British Columbia·New

Tips for avoiding road rage this summer

Tailgaters, drivers who don't use turn signals, distracted drivers - we all have our pet peeves on the road. New Vancouver resident Shelli Nishino-Fayle sees many bad habits among local drivers.

Warmer months, road construction make drivers hot under the collar

Road rage can range from an angry gesture to physical confrontation (CBC )

Tailgaters, drivers who don't use turn signals,  distracted drivers - we all have our pet peeves on the road.  New Vancouver resident Shelli Nishino-Fayle sees many bad habits among local drivers.

"I feel like a lot of the traffic could be easily remedied by the way that people drive" says the former Los Angeles resident. "For example, I'm on the highway, and there's a backup. You're realizing it's because everybody has to merge into two lanes. And you're just like, are you serious? That's what's creating this traffic?"

New parent Shelli Nishino-Fayle says having a baby is making her re-think her aggressive driving. (Michelle Eliot, CBC )

Nishino-Fayle says she reacts with extreme frustration. But following a recent incident,  the new parent of a baby boy is re-thinking her own aggressive reaction to bad driving.

"Somebody was trying to make a driving maneuver, and they were just taking forever. Finally, I just zoomed around the person in front of me.  And I kind of flew past a stop sign, because I was just so angry, and my baby was having a rough day. We were having a rough day."

Nishino-Fayle is trying to cool her jets when faced with bad motorists and traffic congestion.  "I do need to take a moment and think about it, because of the new baby. I've been consciously driving slower, not making risky moves."

Road rage can be traced to other life stresses

According to driving instructor Mike Glas, increased traffic congestion and road construction can aggravate drivers during summer months. But other life stresses contribute to driver frustration on the road.

"Let's say it might be divorce, or money problems, and then somebody makes a lane change and in their opinion, they got cut off. And then they just lose it", says the head instructor at Thinking Driver.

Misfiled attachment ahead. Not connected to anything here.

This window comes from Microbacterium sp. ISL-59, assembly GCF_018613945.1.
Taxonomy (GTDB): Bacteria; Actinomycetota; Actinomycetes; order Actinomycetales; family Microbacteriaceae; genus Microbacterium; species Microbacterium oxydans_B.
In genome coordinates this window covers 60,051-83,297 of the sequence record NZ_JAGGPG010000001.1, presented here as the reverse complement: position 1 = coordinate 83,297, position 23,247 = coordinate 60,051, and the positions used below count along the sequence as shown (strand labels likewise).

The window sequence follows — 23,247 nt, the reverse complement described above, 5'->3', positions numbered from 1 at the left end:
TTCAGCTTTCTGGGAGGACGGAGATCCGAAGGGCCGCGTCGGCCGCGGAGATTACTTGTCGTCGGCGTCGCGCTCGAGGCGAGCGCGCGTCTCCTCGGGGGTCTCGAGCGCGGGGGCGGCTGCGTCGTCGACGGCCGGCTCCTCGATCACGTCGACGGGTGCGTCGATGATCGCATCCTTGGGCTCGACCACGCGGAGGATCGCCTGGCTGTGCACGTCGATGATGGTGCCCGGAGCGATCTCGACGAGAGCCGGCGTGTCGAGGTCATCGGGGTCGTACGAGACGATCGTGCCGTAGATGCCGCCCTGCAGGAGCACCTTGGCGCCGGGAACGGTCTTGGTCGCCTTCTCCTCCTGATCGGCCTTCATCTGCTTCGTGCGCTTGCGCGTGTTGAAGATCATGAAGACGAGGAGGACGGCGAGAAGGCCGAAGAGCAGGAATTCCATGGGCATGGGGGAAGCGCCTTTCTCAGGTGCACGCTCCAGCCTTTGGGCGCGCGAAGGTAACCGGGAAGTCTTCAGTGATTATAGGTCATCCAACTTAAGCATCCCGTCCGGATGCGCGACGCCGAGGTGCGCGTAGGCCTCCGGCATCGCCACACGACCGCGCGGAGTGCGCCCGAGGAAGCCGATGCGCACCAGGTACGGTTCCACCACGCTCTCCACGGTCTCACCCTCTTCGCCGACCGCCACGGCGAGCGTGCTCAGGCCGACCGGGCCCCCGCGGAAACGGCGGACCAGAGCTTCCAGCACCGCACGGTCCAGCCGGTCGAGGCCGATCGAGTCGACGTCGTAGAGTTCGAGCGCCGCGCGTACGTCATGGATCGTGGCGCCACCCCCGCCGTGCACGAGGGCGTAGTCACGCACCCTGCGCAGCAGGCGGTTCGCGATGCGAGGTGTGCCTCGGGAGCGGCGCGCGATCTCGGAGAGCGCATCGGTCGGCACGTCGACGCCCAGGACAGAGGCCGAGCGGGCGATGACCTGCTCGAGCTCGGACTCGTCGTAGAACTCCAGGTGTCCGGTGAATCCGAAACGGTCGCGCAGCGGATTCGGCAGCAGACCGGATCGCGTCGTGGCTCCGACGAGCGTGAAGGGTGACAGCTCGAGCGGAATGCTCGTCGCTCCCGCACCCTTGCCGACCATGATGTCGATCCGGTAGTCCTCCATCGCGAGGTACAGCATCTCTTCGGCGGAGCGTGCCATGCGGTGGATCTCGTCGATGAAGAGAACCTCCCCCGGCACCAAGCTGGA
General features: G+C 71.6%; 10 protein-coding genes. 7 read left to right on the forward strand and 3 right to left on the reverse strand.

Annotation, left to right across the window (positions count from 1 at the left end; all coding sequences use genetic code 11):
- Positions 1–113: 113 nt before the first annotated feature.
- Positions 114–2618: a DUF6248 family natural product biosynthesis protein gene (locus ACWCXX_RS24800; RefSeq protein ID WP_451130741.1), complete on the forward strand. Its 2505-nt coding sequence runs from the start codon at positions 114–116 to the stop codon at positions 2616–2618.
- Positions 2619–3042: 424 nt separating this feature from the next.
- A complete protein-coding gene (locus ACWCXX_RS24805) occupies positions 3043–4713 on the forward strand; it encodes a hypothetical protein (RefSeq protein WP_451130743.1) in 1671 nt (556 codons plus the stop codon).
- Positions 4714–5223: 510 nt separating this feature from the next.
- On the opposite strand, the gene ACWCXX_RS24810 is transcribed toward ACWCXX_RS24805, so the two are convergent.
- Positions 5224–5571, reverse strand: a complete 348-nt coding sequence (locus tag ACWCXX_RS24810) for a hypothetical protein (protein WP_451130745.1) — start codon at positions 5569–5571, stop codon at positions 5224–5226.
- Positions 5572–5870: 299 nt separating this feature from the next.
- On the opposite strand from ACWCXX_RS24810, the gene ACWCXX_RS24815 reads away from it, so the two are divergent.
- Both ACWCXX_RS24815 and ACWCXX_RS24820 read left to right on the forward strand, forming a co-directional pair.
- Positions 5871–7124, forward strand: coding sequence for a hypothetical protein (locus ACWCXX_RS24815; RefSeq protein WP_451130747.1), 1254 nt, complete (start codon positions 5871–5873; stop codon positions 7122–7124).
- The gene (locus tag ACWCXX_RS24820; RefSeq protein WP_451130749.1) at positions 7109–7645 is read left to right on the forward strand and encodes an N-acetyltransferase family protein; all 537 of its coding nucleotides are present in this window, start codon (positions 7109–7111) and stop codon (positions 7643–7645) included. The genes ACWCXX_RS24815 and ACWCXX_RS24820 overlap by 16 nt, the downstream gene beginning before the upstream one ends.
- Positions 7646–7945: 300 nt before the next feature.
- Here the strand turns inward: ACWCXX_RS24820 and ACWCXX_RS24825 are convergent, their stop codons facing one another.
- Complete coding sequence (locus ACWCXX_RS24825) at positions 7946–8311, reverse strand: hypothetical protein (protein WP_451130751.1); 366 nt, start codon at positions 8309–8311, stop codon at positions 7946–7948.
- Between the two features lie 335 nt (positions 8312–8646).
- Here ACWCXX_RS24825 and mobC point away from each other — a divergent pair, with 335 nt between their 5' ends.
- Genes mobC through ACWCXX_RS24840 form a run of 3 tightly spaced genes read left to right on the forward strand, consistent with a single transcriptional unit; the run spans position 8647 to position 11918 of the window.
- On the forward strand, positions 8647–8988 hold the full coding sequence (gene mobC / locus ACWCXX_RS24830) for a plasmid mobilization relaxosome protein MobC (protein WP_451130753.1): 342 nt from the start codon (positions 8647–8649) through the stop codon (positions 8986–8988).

Glas recommends changing your attitude from "risky driving" to "positive driving".  Don't allow yourself to become frustrated, and realize that heavy traffic, construction and bad drivers are beyond your control.

"In class, discussing this, we go through what's your pet peeve? Let's say it's tailgaters, or someone on a cell phone. And then, we ask: have any of you ever done any of this this? And everybody puts their hand up."

Tips for avoiding road rage:

Here are some tips on how you can avoid stirring up other drivers or
reacting to their behaviour.
• Don’t react to provocation.
• Keep your distance from erratic drivers.
• Don’t make eye contact with aggressive drivers.
• Use your horn only when it will help the other driver.
• Switch lanes only when necessary and use your signal.
• Don’t tailgate.
• Don’t block passing lanes.
• Don’t take more than one parking space.
• Always be polite and courteous. The other driver’s not the enemy.
• Take deep breaths. (source: ICBC)

Here are some of your email comments to

"If you see someone behaving badly let them go ahead. Give them all the room they need to misbehave. If you punish them by acting out in your driving, aren't you turning yourself into the person you dislike?"

"I have driven all over the world and have to agree that drivers here are the very worst I have come across.  They have no concept of how to drive correctly; are totally unaware of other drivers around them; do not use their signals correctly; are too slow most of the time and then are erratically quick at others."

"Having reggae playing- that is the only way to avoid road rage in this town."

Catch Michelle Eliot with On the Move, a segment on commuter issues, Tuesdays at 6:50 on The Early Edition, CBC Radio 1, 88.1 FM / 690 AM in Vancouver